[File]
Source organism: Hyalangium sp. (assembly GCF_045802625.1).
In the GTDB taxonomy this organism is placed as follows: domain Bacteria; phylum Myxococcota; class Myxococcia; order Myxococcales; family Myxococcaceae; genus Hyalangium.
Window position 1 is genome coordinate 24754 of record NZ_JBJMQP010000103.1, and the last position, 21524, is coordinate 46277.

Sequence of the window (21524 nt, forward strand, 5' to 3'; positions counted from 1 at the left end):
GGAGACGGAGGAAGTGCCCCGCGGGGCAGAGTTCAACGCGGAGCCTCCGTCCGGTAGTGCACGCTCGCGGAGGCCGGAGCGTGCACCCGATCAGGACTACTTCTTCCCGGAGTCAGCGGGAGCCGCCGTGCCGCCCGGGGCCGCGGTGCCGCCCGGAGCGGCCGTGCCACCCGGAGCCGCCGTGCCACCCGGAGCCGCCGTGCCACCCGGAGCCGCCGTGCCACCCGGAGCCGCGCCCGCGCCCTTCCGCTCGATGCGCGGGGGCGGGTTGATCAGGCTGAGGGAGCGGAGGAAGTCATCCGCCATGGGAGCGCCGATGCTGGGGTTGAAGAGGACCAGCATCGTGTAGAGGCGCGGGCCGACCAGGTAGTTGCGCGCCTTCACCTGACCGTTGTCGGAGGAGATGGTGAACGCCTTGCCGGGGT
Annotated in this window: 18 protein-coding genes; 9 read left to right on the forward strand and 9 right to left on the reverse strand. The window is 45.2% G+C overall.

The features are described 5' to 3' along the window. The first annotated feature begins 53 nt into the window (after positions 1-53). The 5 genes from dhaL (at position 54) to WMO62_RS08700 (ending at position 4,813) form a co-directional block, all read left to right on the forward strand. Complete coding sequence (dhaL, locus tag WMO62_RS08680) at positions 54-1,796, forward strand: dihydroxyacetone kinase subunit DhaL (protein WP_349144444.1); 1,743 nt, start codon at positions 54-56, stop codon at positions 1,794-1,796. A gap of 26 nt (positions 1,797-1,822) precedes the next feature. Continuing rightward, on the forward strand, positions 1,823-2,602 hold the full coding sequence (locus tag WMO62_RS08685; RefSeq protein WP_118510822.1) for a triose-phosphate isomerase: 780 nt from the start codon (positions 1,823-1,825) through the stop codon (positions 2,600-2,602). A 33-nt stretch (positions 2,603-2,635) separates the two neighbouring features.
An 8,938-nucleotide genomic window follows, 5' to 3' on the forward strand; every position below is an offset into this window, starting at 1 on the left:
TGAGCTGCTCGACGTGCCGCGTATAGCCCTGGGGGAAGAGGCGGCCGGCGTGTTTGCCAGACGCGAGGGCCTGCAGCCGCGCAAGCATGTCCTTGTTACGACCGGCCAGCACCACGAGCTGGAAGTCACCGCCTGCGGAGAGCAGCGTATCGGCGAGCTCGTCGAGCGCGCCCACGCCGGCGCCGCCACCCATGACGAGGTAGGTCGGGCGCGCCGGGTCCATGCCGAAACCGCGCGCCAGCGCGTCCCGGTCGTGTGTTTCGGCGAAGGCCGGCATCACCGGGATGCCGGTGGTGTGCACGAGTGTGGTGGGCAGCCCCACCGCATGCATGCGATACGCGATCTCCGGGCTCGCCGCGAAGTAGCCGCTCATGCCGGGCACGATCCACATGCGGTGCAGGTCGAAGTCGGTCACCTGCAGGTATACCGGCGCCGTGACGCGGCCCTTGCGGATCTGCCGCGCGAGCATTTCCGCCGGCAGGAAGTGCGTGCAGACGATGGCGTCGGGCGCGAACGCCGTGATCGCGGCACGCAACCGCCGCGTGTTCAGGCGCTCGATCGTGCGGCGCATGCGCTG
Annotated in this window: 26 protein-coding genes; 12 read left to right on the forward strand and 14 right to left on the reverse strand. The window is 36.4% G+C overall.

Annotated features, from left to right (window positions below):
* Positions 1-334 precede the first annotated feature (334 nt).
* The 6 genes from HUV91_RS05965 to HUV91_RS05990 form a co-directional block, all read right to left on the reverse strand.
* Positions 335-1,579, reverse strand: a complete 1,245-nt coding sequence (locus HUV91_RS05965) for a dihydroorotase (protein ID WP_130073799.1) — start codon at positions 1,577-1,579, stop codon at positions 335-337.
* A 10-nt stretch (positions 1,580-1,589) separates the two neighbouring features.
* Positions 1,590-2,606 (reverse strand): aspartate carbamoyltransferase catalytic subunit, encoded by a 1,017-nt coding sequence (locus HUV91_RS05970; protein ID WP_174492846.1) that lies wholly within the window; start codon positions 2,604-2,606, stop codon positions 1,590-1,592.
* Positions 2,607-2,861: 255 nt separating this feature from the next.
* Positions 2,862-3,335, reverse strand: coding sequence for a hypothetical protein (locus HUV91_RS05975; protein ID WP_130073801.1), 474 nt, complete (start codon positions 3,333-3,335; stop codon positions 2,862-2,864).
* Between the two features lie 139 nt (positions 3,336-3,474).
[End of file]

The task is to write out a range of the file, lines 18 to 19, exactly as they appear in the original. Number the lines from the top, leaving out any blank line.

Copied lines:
* Positions 2,862-3,335, reverse strand: coding sequence for a hypothetical protein (locus HUV91_RS05975; protein ID WP_130073801.1), 474 nt, complete (start codon positions 3,333-3,335; stop codon positions 2,862-2,864).
* Between the two features lie 139 nt (positions 3,336-3,474).